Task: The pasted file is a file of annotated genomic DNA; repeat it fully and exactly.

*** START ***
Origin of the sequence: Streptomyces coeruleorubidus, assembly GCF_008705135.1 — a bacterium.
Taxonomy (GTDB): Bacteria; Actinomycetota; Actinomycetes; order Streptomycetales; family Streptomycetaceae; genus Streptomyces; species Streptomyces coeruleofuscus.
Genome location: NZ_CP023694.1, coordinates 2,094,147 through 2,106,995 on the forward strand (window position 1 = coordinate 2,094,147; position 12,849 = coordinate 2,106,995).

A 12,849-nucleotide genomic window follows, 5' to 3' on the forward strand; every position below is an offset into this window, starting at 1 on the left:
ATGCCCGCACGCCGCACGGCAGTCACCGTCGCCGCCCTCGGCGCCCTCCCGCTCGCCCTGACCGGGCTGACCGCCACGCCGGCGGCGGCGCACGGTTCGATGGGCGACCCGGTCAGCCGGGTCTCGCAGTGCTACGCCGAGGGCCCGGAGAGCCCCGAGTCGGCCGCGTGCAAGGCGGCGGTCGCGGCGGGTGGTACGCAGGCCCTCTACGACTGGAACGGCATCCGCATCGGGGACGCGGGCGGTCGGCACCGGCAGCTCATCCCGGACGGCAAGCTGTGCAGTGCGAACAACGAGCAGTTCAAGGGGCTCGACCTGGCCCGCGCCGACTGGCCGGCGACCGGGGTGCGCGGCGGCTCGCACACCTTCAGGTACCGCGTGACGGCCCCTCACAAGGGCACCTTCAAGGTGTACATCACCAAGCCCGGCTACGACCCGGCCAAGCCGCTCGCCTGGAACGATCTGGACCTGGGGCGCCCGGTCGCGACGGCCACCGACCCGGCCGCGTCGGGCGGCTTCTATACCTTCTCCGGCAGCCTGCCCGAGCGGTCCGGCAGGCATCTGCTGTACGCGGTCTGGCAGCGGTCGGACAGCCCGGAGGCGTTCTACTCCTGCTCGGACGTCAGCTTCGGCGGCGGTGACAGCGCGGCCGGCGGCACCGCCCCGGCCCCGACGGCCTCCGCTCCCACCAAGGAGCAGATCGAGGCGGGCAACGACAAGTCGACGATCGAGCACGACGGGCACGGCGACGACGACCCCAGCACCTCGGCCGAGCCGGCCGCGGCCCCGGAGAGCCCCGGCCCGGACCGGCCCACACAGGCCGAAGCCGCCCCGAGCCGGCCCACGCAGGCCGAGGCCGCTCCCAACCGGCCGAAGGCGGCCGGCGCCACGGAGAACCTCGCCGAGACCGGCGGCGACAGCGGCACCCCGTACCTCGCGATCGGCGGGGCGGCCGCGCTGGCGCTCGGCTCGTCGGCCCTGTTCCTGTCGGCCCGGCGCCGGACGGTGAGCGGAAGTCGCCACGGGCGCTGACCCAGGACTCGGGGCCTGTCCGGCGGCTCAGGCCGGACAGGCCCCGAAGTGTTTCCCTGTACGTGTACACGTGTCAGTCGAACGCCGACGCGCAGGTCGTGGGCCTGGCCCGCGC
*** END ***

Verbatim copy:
Origin of the sequence: Streptomyces coeruleorubidus, assembly GCF_008705135.1 — a bacterium.
Taxonomy (GTDB): Bacteria; Actinomycetota; Actinomycetes; order Streptomycetales; family Streptomycetaceae; genus Streptomyces; species Streptomyces coeruleofuscus.
Genome location: NZ_CP023694.1, coordinates 2,094,147 through 2,106,995 on the forward strand (window position 1 = coordinate 2,094,147; position 12,849 = coordinate 2,106,995).

A 12,849-nucleotide genomic window follows, 5' to 3' on the forward strand; every position below is an offset into this window, starting at 1 on the left:
ATGCCCGCACGCCGCACGGCAGTCACCGTCGCCGCCCTCGGCGCCCTCCCGCTCGCCCTGACCGGGCTGACCGCCACGCCGGCGGCGGCGCACGGTTCGATGGGCGACCCGGTCAGCCGGGTCTCGCAGTGCTACGCCGAGGGCCCGGAGAGCCCCGAGTCGGCCGCGTGCAAGGCGGCGGTCGCGGCGGGTGGTACGCAGGCCCTCTACGACTGGAACGGCATCCGCATCGGGGACGCGGGCGGTCGGCACCGGCAGCTCATCCCGGACGGCAAGCTGTGCAGTGCGAACAACGAGCAGTTCAAGGGGCTCGACCTGGCCCGCGCCGACTGGCCGGCGACCGGGGTGCGCGGCGGCTCGCACACCTTCAGGTACCGCGTGACGGCCCCTCACAAGGGCACCTTCAAGGTGTACATCACCAAGCCCGGCTACGACCCGGCCAAGCCGCTCGCCTGGAACGATCTGGACCTGGGGCGCCCGGTCGCGACGGCCACCGACCCGGCCGCGTCGGGCGGCTTCTATACCTTCTCCGGCAGCCTGCCCGAGCGGTCCGGCAGGCATCTGCTGTACGCGGTCTGGCAGCGGTCGGACAGCCCGGAGGCGTTCTACTCCTGCTCGGACGTCAGCTTCGGCGGCGGTGACAGCGCGGCCGGCGGCACCGCCCCGGCCCCGACGGCCTCCGCTCCCACCAAGGAGCAGATCGAGGCGGGCAACGACAAGTCGACGATCGAGCACGACGGGCACGGCGACGACGACCCCAGCACCTCGGCCGAGCCGGCCGCGGCCCCGGAGAGCCCCGGCCCGGACCGGCCCACACAGGCCGAAGCCGCCCCGAGCCGGCCCACGCAGGCCGAGGCCGCTCCCAACCGGCCGAAGGCGGCCGGCGCCACGGAGAACCTCGCCGAGACCGGCGGCGACAGCGGCACCCCGTACCTCGCGATCGGCGGGGCGGCCGCGCTGGCGCTCGGCTCGTCGGCCCTGTTCCTGTCGGCCCGGCGCCGGACGGTGAGCGGAAGTCGCCACGGGCGCTGACCCAGGACTCGGGGCCTGTCCGGCGGCTCAGGCCGGACAGGCCCCGAAGTGTTTCCCTGTACGTGTACACGTGTCAGTCGAACGCCGACGCGCAGGTCGTGGGCCTGGCCCGCGC